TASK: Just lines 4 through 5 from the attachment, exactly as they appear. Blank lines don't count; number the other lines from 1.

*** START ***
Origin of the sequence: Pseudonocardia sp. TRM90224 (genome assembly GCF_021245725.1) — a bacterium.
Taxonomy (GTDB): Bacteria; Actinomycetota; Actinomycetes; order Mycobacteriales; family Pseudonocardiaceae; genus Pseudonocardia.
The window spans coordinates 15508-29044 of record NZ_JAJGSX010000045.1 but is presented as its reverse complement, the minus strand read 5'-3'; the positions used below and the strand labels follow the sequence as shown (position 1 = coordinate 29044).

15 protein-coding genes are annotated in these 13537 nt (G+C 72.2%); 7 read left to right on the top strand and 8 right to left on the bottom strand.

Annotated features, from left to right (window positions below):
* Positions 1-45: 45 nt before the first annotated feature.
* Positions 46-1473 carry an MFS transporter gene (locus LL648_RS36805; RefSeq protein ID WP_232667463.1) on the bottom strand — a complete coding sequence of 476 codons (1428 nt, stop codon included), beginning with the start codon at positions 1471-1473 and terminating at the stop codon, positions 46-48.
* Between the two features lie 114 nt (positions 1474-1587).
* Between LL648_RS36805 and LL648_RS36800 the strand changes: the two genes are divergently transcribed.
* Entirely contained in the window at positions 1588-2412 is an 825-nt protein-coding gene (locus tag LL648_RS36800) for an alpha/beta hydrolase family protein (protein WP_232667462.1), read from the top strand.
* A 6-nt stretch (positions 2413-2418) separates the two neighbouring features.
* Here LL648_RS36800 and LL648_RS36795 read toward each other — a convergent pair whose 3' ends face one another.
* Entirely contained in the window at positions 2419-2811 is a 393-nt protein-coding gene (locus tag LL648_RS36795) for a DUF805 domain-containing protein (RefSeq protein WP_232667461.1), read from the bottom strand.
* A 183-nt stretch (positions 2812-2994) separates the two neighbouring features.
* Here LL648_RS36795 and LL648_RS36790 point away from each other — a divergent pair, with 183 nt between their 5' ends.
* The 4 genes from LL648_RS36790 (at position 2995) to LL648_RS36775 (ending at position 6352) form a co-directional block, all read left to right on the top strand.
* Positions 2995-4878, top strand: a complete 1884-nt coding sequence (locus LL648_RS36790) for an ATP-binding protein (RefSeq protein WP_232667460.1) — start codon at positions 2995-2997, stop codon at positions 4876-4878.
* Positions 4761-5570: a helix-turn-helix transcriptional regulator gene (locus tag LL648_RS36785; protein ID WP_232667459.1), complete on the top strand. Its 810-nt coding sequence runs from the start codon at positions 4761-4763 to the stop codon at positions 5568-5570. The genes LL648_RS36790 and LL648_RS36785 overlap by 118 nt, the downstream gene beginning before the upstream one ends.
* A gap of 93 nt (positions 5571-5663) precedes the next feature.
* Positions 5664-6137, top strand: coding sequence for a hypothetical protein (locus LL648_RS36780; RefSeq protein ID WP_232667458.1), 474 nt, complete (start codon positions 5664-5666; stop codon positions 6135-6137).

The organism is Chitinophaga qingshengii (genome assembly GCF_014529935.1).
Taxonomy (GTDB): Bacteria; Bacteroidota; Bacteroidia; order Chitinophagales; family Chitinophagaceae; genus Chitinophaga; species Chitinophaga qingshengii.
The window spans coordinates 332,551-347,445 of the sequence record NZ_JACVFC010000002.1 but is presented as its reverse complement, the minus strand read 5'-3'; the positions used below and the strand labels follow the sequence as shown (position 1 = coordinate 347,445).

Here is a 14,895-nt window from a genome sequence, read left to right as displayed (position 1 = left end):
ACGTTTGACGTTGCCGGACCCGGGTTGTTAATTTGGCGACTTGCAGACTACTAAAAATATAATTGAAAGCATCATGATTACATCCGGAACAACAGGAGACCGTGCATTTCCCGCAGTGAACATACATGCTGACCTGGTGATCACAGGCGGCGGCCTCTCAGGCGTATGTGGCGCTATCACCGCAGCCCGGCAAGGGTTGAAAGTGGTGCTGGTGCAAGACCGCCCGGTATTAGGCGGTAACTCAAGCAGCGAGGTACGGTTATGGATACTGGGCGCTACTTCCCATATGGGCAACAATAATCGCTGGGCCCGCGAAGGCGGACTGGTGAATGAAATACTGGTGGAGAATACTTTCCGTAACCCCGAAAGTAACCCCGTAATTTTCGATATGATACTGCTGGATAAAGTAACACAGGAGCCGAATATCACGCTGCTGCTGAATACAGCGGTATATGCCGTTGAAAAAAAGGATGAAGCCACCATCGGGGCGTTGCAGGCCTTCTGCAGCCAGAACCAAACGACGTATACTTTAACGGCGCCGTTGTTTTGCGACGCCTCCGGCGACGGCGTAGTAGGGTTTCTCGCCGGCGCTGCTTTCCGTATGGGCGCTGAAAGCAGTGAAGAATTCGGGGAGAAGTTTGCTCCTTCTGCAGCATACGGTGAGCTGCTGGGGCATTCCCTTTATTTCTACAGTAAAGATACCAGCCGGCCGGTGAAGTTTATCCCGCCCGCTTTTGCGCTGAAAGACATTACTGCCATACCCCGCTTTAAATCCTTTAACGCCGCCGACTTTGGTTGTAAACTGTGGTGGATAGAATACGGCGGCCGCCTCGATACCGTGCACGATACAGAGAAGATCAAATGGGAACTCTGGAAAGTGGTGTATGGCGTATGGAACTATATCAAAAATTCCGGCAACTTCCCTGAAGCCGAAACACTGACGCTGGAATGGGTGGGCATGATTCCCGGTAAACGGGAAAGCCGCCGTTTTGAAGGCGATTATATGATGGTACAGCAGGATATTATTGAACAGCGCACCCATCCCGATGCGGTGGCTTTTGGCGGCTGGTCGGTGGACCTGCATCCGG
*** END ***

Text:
15 protein-coding genes are annotated in these 13537 nt (G+C 72.2%); 7 read left to right on the top strand and 8 right to left on the bottom strand.

Annotated features, from left to right (window positions below):